Detecting Earthquakes

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Undergraduate Geology - Part 1 (Earthquakes) Note on Detecting Earthquakes, created by siobhan.quirk on 05/14/2013.

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The Elastic Rebound Theory two parts of a body of rock are under stress due to opposing forces acting on the rock the opposing forces are often due to tectonic plates moving in opposite directions the body of rock is slowly deformed and put under strain the energy applied to the deformed rock is stored as potential or strain energy within the rock the deformation continues until the stress overcomes the strength of the rock and it fractures the two parts of the rock move relative to each other and there is displacement along the fracture or fault the strain energy which had been stored in the rock released, causing the ground to vibrate as an earthquake Weak or plastic (incompetent) rocks such as mudstone, shale and hot metamorphic rocks steadily deform under stress by bending of moving by plastic flow and therefore do not fracture.Detecting Waves - the SeismometerA seismometer detects and records the ground motion. It is made of two parts. One is attachted to a large mass and does not vibrate with earth movements, while the other is allowed to move freely with the vibrations. The relative movemennt between the two is recorded. The recording is called a seismogram.  Modern seismometers can measure movements smaller than one nm. They use the same principles but are based on the relative movement between a coil of wire and a magnet, which induces a current. The data from seismometers can be collected automatically and analysed. A seismometer is a sensor placed in the ground to detect vibrations of the Earth. The seismometer together with the unit recording the signal is called a seismograph. The seismometer senses the ground vibration and converts this to a signal that can be recorded. A seismic station will normally have an array of seismometer arranged to pick up vibrations in the vertical and two principal directions. The SeismogramOne earthquake shock will produce three vibrations on the seismogram, the P, S and L waves. Plotting the arrival times for these waves at seismographs which are at increasing distances from the epicentre, gives a time-distance curve, from which the speed can be calculated. The time gap between the arrival of the P and S waves increases with distance from the epicentre. If you know the time gap, you can read off the graph the distance of your seismometer from the epicentre. You now know how far away the epicentre is, but it could be in any direction. Using distances from at least three seismometers, you can determine the location of the epicentre.Now that you know the distance between the epicentre and the seismometer you can calculate the magnitude of the earthquake. The magnitude depends on the amount of energy released at the focus, whereas amplitude on the seismogram depends on the distance away from the epicentre. To calculate the magnitude, the amplitudes shown on seismograms at successive distances from the epicentre are compared.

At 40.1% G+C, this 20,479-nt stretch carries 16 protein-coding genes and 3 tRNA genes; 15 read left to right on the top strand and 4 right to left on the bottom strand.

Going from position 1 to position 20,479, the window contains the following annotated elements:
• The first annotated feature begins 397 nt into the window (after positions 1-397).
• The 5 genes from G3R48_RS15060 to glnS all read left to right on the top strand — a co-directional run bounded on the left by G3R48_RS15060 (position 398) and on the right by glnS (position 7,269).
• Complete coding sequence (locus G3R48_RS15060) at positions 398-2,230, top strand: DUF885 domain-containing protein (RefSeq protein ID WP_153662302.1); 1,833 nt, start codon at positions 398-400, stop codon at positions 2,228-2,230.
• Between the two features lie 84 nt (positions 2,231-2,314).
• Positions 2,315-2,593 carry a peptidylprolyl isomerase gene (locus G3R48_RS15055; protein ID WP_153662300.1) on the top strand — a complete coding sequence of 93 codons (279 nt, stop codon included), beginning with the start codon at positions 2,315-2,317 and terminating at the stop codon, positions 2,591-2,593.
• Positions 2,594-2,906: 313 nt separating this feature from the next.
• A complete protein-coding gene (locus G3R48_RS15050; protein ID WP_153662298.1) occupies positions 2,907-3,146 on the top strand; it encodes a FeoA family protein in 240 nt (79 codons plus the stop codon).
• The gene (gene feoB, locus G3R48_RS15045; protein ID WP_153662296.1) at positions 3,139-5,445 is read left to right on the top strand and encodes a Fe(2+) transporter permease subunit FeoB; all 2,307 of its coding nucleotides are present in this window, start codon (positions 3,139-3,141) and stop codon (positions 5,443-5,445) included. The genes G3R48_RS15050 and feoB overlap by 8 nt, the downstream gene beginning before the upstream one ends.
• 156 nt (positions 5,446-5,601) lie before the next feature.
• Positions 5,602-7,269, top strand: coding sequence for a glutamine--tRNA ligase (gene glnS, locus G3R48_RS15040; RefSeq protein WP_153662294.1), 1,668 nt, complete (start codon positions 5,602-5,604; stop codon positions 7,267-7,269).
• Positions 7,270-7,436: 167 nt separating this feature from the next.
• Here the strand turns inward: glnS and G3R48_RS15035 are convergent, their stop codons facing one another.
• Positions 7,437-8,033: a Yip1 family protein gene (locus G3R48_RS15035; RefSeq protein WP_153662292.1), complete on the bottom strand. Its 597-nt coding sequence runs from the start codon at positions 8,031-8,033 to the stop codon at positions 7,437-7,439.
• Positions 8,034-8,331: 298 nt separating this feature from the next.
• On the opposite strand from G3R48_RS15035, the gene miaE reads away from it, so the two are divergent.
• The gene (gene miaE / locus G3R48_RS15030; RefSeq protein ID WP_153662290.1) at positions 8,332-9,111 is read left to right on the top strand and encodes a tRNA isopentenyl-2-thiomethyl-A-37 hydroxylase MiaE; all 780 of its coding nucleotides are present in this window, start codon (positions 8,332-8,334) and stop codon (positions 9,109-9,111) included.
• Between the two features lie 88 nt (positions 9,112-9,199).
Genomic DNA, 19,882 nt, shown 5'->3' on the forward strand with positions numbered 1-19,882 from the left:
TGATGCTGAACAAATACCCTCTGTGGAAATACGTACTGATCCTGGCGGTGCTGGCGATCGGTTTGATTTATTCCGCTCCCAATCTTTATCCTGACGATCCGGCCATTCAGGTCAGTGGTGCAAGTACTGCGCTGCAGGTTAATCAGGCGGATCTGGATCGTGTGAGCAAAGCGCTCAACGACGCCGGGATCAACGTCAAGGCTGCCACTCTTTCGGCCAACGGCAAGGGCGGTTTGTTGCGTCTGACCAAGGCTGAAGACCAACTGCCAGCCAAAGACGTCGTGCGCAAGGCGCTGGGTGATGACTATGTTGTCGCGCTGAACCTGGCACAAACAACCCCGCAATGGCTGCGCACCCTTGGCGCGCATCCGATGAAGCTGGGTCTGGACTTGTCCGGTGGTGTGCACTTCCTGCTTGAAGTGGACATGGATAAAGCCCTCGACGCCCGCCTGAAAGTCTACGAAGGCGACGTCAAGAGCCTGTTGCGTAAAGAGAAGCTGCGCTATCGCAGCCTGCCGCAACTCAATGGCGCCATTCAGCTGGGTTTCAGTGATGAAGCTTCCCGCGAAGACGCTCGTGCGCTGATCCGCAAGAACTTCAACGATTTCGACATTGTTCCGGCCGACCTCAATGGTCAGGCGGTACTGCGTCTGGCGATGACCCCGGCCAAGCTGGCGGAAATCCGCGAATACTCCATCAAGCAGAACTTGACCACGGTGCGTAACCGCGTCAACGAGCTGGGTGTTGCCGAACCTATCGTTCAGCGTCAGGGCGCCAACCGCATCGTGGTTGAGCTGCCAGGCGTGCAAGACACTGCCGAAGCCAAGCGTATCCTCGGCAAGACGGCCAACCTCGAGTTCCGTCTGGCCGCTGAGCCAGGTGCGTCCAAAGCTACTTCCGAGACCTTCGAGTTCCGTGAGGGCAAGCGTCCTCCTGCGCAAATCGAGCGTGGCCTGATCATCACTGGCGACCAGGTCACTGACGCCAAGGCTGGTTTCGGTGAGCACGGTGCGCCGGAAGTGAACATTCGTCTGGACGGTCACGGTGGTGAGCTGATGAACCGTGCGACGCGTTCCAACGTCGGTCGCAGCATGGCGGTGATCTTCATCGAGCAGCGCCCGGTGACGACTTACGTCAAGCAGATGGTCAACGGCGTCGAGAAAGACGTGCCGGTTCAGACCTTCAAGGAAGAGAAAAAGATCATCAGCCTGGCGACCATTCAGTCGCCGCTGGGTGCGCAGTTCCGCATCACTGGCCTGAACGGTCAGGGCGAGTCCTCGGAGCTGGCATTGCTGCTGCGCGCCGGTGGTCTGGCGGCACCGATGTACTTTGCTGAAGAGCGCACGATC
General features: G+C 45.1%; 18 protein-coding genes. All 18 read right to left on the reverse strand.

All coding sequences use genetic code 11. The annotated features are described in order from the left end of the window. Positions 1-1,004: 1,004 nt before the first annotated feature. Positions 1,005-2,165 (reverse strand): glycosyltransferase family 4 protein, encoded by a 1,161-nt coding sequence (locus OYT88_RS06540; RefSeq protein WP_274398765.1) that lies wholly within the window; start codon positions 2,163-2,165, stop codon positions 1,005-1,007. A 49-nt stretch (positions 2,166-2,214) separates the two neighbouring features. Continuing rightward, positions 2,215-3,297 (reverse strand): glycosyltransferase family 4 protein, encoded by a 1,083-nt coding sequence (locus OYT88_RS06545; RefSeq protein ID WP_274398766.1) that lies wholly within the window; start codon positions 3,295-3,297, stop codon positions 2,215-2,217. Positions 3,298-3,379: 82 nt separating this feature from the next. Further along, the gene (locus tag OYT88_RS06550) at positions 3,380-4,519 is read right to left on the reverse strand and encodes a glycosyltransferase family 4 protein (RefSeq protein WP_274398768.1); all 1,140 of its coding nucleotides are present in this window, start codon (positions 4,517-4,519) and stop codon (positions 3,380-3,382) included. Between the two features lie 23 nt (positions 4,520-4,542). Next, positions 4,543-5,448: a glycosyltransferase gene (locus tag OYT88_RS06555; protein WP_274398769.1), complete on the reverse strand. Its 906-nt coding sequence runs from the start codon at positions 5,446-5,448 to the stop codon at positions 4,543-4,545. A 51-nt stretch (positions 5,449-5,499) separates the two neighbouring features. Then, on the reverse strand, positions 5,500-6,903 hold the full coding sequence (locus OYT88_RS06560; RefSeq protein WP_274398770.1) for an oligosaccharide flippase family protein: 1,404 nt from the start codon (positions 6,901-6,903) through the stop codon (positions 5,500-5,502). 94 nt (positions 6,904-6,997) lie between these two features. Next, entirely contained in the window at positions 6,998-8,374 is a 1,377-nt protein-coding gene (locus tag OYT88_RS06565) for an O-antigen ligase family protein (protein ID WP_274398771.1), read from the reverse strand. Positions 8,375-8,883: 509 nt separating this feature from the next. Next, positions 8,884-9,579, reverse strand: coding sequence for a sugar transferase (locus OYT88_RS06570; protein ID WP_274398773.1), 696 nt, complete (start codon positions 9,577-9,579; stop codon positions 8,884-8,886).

The Shadow ZoneFrom 103 to 142 degrees from the epicentre, the seismograph receives no vibrations. Beyond 142 degrees the seismogram shows P but not S waves. The seismogram shows that P waves are late arriving because they are slowed down by the liquid outer core. However, they do not arrive as late as would be expected if the whole of the core were liquid, suggesting there is a solid inner core, due to the immense pressure at those depths.

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